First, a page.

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Equine and Parrot Therapy at Malibu Beach Recovery Center

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Equine and Parrot Therapy at Malibu Beach Recovery Center

At Malibu Beach Recovery Center and the Brentwood House, clients go to Big Heart Ranch for equine therapy. Big Heart explains its approach as follows:

Tamra 1 lflatten-5x7 (1).jpg“Through a series of activities, participants identify with the horses and learn how to better communicate with others. Participants work on problem-solving games, such as moving the horse through an obstacle course. Activities help clients learn to trust their thought processes as well as work in a team to think and act outside their comfort zone. Equine Therapy increases empathy through grooming activities and caring for the horses. The horses keep the participants in the moment, focused on a task and completely honest. All EAP sessions are facilitated by a licensed therapist or a Marriage and Family Therapist Intern under supervision of a BBS licensed supervisor.”

Casey, an MBRC alum, said that his four visits to Big Heart helped put him in touch with his feelings. “You learn that you have to control your feelings,” he said, “you have to talk gently to the horse to get him to do what you want, you can’t act angry or scared.” He rode a horse, walked him, and cleaned his hooves. But first, he had to put a chicken on his head to overcome any hesitancy, and if it’s possible to hear someone smile, I heard Casey grin a little when he said that.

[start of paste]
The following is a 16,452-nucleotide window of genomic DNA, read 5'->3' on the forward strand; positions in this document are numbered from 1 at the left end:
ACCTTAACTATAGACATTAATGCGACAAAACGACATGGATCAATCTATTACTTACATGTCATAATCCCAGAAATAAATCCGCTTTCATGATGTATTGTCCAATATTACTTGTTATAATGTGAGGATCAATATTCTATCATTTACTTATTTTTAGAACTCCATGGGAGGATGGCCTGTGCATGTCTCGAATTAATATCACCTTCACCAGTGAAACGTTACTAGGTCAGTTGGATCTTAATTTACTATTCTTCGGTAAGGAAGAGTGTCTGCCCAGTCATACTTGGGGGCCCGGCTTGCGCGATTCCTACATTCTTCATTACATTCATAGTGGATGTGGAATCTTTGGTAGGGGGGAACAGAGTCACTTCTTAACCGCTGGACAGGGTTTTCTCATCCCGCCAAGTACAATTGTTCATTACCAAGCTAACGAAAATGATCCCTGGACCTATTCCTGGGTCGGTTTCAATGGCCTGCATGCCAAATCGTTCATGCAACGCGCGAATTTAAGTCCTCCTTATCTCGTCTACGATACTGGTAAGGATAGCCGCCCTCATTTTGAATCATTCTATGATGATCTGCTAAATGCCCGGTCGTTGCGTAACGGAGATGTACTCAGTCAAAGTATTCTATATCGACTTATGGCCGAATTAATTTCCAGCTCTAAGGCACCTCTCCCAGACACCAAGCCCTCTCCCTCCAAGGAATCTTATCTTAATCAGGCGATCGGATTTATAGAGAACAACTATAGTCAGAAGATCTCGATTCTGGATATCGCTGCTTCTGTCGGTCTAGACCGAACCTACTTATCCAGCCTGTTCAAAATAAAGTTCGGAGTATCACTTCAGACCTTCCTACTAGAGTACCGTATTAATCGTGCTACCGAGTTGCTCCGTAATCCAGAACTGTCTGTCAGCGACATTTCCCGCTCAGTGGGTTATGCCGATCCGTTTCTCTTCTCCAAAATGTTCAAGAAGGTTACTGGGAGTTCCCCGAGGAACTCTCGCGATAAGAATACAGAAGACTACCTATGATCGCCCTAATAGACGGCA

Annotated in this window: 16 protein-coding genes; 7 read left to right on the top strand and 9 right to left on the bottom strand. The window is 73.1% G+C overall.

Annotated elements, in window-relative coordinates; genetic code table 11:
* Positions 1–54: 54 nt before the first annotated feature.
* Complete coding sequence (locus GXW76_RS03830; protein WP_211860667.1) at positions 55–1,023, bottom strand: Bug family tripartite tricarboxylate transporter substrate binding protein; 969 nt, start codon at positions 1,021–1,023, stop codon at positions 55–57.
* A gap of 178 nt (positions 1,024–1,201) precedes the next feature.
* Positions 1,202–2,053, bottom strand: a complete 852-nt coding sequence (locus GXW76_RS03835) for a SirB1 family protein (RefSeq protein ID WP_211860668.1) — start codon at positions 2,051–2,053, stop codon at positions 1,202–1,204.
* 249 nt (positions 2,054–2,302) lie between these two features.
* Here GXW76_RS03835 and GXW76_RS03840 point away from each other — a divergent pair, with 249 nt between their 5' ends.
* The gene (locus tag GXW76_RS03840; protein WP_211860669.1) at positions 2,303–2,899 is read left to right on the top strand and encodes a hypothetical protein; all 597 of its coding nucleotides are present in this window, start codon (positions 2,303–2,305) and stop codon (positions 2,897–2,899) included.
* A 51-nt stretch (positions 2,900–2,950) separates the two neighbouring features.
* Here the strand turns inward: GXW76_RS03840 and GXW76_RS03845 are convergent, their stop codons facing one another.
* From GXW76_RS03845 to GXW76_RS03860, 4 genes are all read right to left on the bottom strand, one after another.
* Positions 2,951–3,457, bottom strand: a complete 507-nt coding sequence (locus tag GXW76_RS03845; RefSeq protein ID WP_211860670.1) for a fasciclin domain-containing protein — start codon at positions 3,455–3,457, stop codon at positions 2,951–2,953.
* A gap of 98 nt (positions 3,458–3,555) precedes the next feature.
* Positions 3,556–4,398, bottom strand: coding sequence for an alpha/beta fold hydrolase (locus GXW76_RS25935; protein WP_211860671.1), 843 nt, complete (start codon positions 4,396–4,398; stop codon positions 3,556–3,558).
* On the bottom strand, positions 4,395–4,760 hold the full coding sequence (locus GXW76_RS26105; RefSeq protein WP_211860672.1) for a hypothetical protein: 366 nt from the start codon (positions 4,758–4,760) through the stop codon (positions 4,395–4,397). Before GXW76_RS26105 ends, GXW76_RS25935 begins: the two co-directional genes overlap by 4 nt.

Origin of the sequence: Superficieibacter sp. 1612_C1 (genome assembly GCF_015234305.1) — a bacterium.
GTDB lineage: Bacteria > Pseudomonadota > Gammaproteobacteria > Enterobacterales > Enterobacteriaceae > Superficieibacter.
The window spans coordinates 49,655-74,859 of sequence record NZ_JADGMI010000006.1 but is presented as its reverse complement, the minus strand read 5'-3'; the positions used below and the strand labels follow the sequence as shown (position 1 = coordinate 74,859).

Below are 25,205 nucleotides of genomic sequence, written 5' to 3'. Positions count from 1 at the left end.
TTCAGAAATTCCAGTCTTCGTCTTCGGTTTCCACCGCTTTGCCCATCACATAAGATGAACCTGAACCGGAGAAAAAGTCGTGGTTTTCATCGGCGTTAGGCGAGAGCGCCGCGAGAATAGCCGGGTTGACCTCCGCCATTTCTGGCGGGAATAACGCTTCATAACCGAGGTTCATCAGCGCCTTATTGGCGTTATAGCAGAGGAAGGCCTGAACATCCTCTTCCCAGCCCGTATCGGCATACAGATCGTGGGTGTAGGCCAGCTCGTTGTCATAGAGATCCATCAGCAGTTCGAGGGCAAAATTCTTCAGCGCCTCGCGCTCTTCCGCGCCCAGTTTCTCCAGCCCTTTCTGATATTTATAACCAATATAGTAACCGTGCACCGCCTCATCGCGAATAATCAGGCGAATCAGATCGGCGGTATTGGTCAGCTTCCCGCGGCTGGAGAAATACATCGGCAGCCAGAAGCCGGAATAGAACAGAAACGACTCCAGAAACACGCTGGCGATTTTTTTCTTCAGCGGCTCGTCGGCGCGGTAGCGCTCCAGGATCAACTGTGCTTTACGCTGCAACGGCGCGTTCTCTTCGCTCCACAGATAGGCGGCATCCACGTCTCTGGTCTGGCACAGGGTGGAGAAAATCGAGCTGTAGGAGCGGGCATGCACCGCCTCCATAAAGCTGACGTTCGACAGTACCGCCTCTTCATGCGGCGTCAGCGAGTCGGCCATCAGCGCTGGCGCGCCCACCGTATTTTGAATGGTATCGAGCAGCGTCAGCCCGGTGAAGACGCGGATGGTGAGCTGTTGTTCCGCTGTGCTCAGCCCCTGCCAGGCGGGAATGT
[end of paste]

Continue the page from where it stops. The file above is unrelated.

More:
Casey recalled that the counselors who accompanied them from MBRC were really good. If anyone doubts the value of equine therapy, he’d encourage them to try it.

Kevin, another MBRC client, characterized his visits as spiritual. He saw how raw and detached the animals were, and that they were away from “all the stuff that addicts and alcoholics are in.” They have a simple outlook. “This is the way life is, we have all the food we want, we have people paying attention to us, life is good.” Horses are in the present, it’s enough to be outdoors on a beautiful day, he explained.

Kevin saw a metaphor during his work with them – “their stability, their firm hold on life, and the challenges they face each day.” If he helped them navigate an obstacle course, he noticed how they might stop at a two by four. He thought of what it’s like to be in recovery, he said — being aware of every footstep and of a person’s actions.myra and parrot.jpg

Kevin and Casey also attended Serenity Park Parrot Sanctuary, a rescued parrots’ home that is part of The Association for P.A.R.R.O.T Care. It’s on the grounds of the Veterans Affairs Center in Brentwood, and the LA Weekly has called it the Best Secret Bird Therapy in 2011.

Kevin has a touching story about one visit. He has a buzz cut, and when the owner let the MBRC clients into a bird cage, one bird immediately flew over and perched on him. His previous owner had been a serviceman, who had the regulation short hair. He had been killed in action in Iraq, but the bird remembered that he had short hair.

“It was an awesome experience,” Kevin said. Such a simple experience, a simple interaction, gave him such gratitude. Very cool, he recalled.

Photos:  (Above) MBRC Counselor Tamra Youngblood at Big Heart Ranch (photo by Craig Sadler)

(Below): Brentwood House Counselor Myra Estes at the Parrot Sanctuary spends time with “Baccardi”


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